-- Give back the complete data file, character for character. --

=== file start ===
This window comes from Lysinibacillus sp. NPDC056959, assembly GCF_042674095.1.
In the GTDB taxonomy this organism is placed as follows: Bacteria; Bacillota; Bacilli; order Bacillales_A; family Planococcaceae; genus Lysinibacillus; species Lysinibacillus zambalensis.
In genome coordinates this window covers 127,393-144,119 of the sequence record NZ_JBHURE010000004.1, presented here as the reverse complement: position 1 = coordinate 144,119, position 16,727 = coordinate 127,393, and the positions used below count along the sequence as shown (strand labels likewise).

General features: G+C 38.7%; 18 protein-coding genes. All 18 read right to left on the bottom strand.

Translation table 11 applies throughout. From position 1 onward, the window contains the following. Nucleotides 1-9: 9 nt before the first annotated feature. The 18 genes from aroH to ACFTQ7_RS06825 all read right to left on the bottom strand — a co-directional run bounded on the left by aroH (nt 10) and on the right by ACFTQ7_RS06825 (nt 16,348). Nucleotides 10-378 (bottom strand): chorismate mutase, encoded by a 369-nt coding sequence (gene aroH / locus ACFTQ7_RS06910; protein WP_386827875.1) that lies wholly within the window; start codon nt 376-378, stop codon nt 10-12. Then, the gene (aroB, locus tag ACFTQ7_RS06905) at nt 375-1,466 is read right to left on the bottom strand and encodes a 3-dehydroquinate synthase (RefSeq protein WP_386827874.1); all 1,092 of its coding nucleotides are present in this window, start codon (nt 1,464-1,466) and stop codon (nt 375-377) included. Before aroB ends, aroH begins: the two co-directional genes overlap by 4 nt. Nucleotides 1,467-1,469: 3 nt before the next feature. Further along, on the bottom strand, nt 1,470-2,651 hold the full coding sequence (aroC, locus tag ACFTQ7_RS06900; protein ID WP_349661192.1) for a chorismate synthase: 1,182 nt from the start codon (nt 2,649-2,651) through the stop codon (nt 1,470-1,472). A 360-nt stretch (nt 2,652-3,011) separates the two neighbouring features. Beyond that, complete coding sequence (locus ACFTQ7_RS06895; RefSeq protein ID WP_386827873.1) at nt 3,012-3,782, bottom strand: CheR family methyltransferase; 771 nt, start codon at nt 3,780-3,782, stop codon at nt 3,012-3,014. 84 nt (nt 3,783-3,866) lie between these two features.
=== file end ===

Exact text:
This window comes from Lysinibacillus sp. NPDC056959, assembly GCF_042674095.1.
In the GTDB taxonomy this organism is placed as follows: Bacteria; Bacillota; Bacilli; order Bacillales_A; family Planococcaceae; genus Lysinibacillus; species Lysinibacillus zambalensis.
In genome coordinates this window covers 127,393-144,119 of the sequence record NZ_JBHURE010000004.1, presented here as the reverse complement: position 1 = coordinate 144,119, position 16,727 = coordinate 127,393, and the positions used below count along the sequence as shown (strand labels likewise).

General features: G+C 38.7%; 18 protein-coding genes. All 18 read right to left on the bottom strand.

Translation table 11 applies throughout. From position 1 onward, the window contains the following. Nucleotides 1-9: 9 nt before the first annotated feature. The 18 genes from aroH to ACFTQ7_RS06825 all read right to left on the bottom strand — a co-directional run bounded on the left by aroH (nt 10) and on the right by ACFTQ7_RS06825 (nt 16,348). Nucleotides 10-378 (bottom strand): chorismate mutase, encoded by a 369-nt coding sequence (gene aroH / locus ACFTQ7_RS06910; protein WP_386827875.1) that lies wholly within the window; start codon nt 376-378, stop codon nt 10-12. Then, the gene (aroB, locus tag ACFTQ7_RS06905) at nt 375-1,466 is read right to left on the bottom strand and encodes a 3-dehydroquinate synthase (RefSeq protein WP_386827874.1); all 1,092 of its coding nucleotides are present in this window, start codon (nt 1,464-1,466) and stop codon (nt 375-377) included. Before aroB ends, aroH begins: the two co-directional genes overlap by 4 nt. Nucleotides 1,467-1,469: 3 nt before the next feature. Further along, on the bottom strand, nt 1,470-2,651 hold the full coding sequence (aroC, locus tag ACFTQ7_RS06900; protein ID WP_349661192.1) for a chorismate synthase: 1,182 nt from the start codon (nt 2,649-2,651) through the stop codon (nt 1,470-1,472). A 360-nt stretch (nt 2,652-3,011) separates the two neighbouring features. Beyond that, complete coding sequence (locus ACFTQ7_RS06895; RefSeq protein ID WP_386827873.1) at nt 3,012-3,782, bottom strand: CheR family methyltransferase; 771 nt, start codon at nt 3,780-3,782, stop codon at nt 3,012-3,014. 84 nt (nt 3,783-3,866) lie between these two features.